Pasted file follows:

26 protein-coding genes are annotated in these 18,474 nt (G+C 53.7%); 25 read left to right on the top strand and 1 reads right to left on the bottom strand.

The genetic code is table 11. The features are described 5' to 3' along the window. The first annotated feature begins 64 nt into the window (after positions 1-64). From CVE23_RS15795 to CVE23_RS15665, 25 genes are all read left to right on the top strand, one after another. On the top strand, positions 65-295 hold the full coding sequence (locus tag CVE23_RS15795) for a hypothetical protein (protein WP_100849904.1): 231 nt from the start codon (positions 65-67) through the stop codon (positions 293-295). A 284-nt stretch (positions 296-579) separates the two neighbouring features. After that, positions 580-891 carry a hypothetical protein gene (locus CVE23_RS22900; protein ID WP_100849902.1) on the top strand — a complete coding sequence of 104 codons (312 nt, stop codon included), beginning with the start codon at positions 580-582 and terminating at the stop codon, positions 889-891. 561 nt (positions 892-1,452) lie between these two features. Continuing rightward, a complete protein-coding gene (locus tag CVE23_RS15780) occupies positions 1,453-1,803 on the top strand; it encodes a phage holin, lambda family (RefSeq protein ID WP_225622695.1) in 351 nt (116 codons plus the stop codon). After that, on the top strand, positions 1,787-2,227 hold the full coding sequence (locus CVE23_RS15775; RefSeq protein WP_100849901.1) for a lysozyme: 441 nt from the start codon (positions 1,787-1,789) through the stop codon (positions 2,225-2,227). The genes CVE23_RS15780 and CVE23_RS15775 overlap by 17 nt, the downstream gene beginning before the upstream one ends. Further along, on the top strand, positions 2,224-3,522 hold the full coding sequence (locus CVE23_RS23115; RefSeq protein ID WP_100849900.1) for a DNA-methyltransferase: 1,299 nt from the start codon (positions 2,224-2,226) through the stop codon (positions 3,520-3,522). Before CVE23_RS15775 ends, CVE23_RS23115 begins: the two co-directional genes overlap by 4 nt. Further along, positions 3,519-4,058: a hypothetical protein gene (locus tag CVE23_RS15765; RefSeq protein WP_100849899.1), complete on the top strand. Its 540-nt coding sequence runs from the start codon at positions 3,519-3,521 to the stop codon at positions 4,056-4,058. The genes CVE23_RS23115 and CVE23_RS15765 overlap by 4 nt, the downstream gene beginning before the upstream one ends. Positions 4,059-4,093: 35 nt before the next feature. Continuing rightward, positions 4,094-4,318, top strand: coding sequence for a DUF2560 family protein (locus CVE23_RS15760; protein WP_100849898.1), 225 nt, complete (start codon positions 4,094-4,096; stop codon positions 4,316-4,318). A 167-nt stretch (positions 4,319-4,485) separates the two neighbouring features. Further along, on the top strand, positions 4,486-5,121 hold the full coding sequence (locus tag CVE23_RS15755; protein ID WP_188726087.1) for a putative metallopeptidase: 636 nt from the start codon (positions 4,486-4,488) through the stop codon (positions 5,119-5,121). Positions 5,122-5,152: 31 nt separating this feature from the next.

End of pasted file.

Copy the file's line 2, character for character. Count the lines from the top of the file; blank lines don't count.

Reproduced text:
The genetic code is table 11. The features are described 5' to 3' along the window. The first annotated feature begins 64 nt into the window (after positions 1-64). From CVE23_RS15795 to CVE23_RS15665, 25 genes are all read left to right on the top strand, one after another. On the top strand, positions 65-295 hold the full coding sequence (locus tag CVE23_RS15795) for a hypothetical protein (protein WP_100849904.1): 231 nt from the start codon (positions 65-67) through the stop codon (positions 293-295). A 284-nt stretch (positions 296-579) separates the two neighbouring features. After that, positions 580-891 carry a hypothetical protein gene (locus CVE23_RS22900; protein ID WP_100849902.1) on the top strand — a complete coding sequence of 104 codons (312 nt, stop codon included), beginning with the start codon at positions 580-582 and terminating at the stop codon, positions 889-891. 561 nt (positions 892-1,452) lie between these two features. Continuing rightward, a complete protein-coding gene (locus tag CVE23_RS15780) occupies positions 1,453-1,803 on the top strand; it encodes a phage holin, lambda family (RefSeq protein ID WP_225622695.1) in 351 nt (116 codons plus the stop codon). After that, on the top strand, positions 1,787-2,227 hold the full coding sequence (locus CVE23_RS15775; RefSeq protein WP_100849901.1) for a lysozyme: 441 nt from the start codon (positions 1,787-1,789) through the stop codon (positions 2,225-2,227). The genes CVE23_RS15780 and CVE23_RS15775 overlap by 17 nt, the downstream gene beginning before the upstream one ends. Further along, on the top strand, positions 2,224-3,522 hold the full coding sequence (locus CVE23_RS23115; RefSeq protein ID WP_100849900.1) for a DNA-methyltransferase: 1,299 nt from the start codon (positions 2,224-2,226) through the stop codon (positions 3,520-3,522). Before CVE23_RS15775 ends, CVE23_RS23115 begins: the two co-directional genes overlap by 4 nt. Further along, positions 3,519-4,058: a hypothetical protein gene (locus tag CVE23_RS15765; RefSeq protein WP_100849899.1), complete on the top strand. Its 540-nt coding sequence runs from the start codon at positions 3,519-3,521 to the stop codon at positions 4,056-4,058. The genes CVE23_RS23115 and CVE23_RS15765 overlap by 4 nt, the downstream gene beginning before the upstream one ends. Positions 4,059-4,093: 35 nt before the next feature. Continuing rightward, positions 4,094-4,318, top strand: coding sequence for a DUF2560 family protein (locus CVE23_RS15760; protein WP_100849898.1), 225 nt, complete (start codon positions 4,094-4,096; stop codon positions 4,316-4,318). A 167-nt stretch (positions 4,319-4,485) separates the two neighbouring features. Further along, on the top strand, positions 4,486-5,121 hold the full coding sequence (locus tag CVE23_RS15755; protein ID WP_188726087.1) for a putative metallopeptidase: 636 nt from the start codon (positions 4,486-4,488) through the stop codon (positions 5,119-5,121). Positions 5,122-5,152: 31 nt separating this feature from the next.